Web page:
As a news hound who spends a big part of my day reading news and blogs, I was excited to try out BuzzVoice 3 for the iPhone. Described as “Pandora for news and blogs,” BuzzVoice reads aloud news and blogs. BuzzVoice is perfect for listening to blogs and news on the go, especially when reading isn’t an option such as on the treadmill or driving a car.
The stories are converted to spoken text on the BuzzVoice servers and not in the application. While this does allow for a more reliable conversion from text to speech, you are streaming an audio file to your iPhone. For those of you worried about the AT&T bandwidth cap, the developer assures us that the spoken text audio files are much smaller than streaming radio or VoiP. I too found very little impact on my bandwidth usage when listening to BuzzVoice stories.
I thought the text to speech translation was indeed pretty good, and I had no problems listening to the male and female computer voices. They are computer voices to be sure, and sometimes they do mispronounce words, but BuzzVoice allows you to report mispronunciations through email.
In short, BuzzVoice is a great app that’s worth the $4.99 price. But like other apps that pull from various media sites there are some drawbacks “ not with the app, but rather with the data that it gets from blogs and news sources. More on that later.
When you launch BuzzVoice, you have to create a membership. There is a free membership and a pro membership that costs an additional $4.99 per month (you can get two months free if you pay for an entire year at once). The biggest difference between the two is the “Auto-Stream” feature available with BuzzVoice PRO. This allows you to listen to one story after another without having to touch your iPhone. I would think that this is a must if you are going to use BuzzVoice behind the wheel of a car.
Three Ways to Listen
BuzzVoice gives you three ways to find news. You can follow blogs through your playlist, you can search for topics or pick one of the top trending topics, or you can listen to a pre-compiled “news program.”
In the Playlist, you select 20 feeds that you want to follow (with PRO, you can follow 100 feeds). By tapping on a feed, you can select a story, and even over 3G, the story starts playing almost immediately. Once the story is finished, if you don’t have the PRO membership, you have to select the next story that you want to hear. The PRO membership allows BuzzVoice to go from one story to the next without having to tap on that next story.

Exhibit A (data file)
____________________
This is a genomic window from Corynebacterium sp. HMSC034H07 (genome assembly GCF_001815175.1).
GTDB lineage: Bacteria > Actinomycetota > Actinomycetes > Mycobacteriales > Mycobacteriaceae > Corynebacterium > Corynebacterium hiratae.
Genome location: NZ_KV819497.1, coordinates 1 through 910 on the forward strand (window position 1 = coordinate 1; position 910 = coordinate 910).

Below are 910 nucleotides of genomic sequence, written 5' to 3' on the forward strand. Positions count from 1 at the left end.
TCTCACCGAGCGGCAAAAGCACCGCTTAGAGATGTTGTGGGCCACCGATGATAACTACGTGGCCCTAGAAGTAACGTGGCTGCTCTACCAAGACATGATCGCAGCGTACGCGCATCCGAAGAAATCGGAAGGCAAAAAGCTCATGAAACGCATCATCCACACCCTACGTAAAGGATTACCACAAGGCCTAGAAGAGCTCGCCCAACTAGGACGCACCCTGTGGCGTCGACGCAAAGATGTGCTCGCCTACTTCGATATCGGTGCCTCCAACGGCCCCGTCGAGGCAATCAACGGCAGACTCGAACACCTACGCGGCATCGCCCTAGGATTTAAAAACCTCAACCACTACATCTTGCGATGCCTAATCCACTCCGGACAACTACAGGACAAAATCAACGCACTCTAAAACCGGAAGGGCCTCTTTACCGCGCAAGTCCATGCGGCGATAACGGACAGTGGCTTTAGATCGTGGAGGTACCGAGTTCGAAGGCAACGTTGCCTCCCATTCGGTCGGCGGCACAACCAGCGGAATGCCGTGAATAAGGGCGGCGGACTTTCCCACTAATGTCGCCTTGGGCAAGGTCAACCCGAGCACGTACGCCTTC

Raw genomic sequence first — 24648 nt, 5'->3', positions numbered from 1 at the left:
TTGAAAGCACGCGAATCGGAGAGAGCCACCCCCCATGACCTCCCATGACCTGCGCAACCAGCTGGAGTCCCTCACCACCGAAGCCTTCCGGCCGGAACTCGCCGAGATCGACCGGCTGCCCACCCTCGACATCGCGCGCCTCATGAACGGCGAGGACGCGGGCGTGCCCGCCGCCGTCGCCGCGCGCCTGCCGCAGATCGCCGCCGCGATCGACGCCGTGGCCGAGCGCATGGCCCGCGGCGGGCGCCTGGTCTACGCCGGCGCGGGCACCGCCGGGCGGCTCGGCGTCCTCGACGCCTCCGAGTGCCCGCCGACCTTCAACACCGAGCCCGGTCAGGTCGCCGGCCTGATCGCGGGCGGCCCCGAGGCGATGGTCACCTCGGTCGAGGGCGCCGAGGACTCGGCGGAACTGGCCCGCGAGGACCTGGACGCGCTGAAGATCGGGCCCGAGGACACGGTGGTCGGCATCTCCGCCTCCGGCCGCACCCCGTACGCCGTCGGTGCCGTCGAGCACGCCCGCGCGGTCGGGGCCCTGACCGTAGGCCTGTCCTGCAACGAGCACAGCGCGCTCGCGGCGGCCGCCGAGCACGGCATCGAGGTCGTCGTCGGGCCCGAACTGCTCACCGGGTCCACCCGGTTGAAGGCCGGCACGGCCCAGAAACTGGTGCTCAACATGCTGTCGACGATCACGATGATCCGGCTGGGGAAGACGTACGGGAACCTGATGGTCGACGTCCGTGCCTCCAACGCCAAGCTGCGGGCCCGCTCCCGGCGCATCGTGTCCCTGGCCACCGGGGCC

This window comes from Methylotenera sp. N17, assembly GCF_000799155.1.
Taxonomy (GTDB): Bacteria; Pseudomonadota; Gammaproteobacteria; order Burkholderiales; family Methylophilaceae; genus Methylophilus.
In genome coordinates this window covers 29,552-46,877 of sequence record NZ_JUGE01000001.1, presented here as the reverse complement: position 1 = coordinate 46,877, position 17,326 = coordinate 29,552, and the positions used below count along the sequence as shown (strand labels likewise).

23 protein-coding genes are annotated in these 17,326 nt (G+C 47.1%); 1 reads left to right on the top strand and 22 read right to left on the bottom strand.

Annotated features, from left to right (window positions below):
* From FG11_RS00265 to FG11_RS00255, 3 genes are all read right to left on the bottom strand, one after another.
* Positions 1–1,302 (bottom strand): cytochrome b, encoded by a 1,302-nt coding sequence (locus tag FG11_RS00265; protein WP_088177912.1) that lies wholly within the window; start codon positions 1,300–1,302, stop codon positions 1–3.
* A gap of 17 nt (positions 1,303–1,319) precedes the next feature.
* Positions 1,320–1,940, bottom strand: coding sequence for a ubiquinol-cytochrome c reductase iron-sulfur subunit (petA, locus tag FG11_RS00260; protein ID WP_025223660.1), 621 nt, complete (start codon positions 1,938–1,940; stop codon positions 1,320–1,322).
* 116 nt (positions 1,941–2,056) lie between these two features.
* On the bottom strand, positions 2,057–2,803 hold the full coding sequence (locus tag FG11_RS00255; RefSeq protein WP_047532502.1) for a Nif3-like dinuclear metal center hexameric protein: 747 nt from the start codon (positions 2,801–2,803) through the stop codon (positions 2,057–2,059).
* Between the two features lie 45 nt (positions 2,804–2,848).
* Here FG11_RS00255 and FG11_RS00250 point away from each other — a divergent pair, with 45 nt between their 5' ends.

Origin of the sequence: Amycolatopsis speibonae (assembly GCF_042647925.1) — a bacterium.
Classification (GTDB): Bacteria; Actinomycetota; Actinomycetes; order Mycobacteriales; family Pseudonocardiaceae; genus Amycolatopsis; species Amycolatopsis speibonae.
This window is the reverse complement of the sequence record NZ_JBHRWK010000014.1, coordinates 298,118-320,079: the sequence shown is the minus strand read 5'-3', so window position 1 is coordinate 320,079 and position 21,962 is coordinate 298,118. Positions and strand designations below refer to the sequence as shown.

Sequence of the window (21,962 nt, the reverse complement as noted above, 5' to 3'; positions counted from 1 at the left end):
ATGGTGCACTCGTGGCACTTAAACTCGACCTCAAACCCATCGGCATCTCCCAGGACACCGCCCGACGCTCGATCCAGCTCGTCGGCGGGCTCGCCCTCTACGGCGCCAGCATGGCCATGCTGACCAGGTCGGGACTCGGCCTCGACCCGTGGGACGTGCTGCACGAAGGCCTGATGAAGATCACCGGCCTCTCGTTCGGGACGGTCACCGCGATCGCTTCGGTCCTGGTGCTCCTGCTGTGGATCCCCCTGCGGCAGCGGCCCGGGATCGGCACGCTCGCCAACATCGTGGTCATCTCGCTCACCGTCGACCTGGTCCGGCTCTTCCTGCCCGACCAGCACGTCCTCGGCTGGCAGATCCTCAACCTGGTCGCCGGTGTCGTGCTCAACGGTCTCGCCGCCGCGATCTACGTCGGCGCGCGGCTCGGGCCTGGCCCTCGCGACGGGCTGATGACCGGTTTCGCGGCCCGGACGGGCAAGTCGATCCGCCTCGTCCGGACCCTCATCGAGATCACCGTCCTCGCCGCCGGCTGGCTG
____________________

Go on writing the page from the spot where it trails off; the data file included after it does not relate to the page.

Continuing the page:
If you don’t want to pony up the monthly membership fees, there is an option for listening to more than one story at a time. BuzzRadio is a series of 10 minute (or 30 for PRO members) newscasts that are grouped based on topics. Included as BuzzRadio “stations” are Apple Radio, Biz Radio, Celebrity Radio, Politics Radio, Social Media Radio, Sports Radio, Tech Radio, Top Blogs Radio and Top News Radio. Additionally, you can set up your own station through your membership by logging into the BuzzVoice Web site.
I also found the search feature to be very useful in BuzzVoice. In addition to searching for a topic, BuzzVoice gives you trending topics so you can stay on top of the hottest news.
It’s in the Feeds
Perhaps the biggest issue I have with BuzzRadio is not really an issue with the app but with the way that it gets its news. To get the stories that are encoded for your listening pleasure, BuzzVoice uses RSS feeds. If you have ever read news through RSS feeds, you know that many media outlets and blogs do not include entire stories in their RSS feeds. The feed for this blog, for example, only includes the story up to the jump.
Unfortunately, large news outlets (Yahoo News, New York Times, CNN, Fox News, ect.) typically only carry a sentence or two in the RSS feed. That means that with most stories (especially “hard” news), you are going to get a headline and the lead (that’s journalism speak for the main topic of the story).
While this gives you a quick overview of lots of news, sometimes you want more information. Fortunately, BuzzFeed to give you a link to the source article, but once you tap, you are taken to that Web page. You’ll have to read the content for yourself.
Feeds also typically carry additional copy that isn’t really part of the story. “Read more…,” categories and tags, links to related stories, and even legalese are dutifully read by BuzzVoice when those extraneous bits of info are part of the feed.
Another disadvantage of the app is it’s lack of multitasking support. Although the audio continues after your iPhone locks, it won’t play once you leave the application.
I think that BuzzVoice is a great app for keeping up with your blogs and the latest news. I set it next to my computer and run through my news and blogs as I work. That saves me the time of opening my RSS reader and clicking through stories. It also allows me to follow my feeds in the background while I do other things. Unfortunately, I haven’t figured out how to type and read at the same time.
Depending on how you plan to use the app, the PRO membership might be worth it “ especially if you want to listen to groups of articles while driving down the road. Using the Auto-Stream gives you “BuzzRadio” with the option to listen to tons of articles without touching the iPhone.
For this news hound, BuzzVoice is great because I can follow my feeds without reading a word.
You can find BuzzVoice in the App Store now, priced at $4.99.
BuzzVoice provided a promo code to Just Another iPhone Blog for the review of BuzzVoice 3. For further information regarding our site’s review policies, please see the “About” page.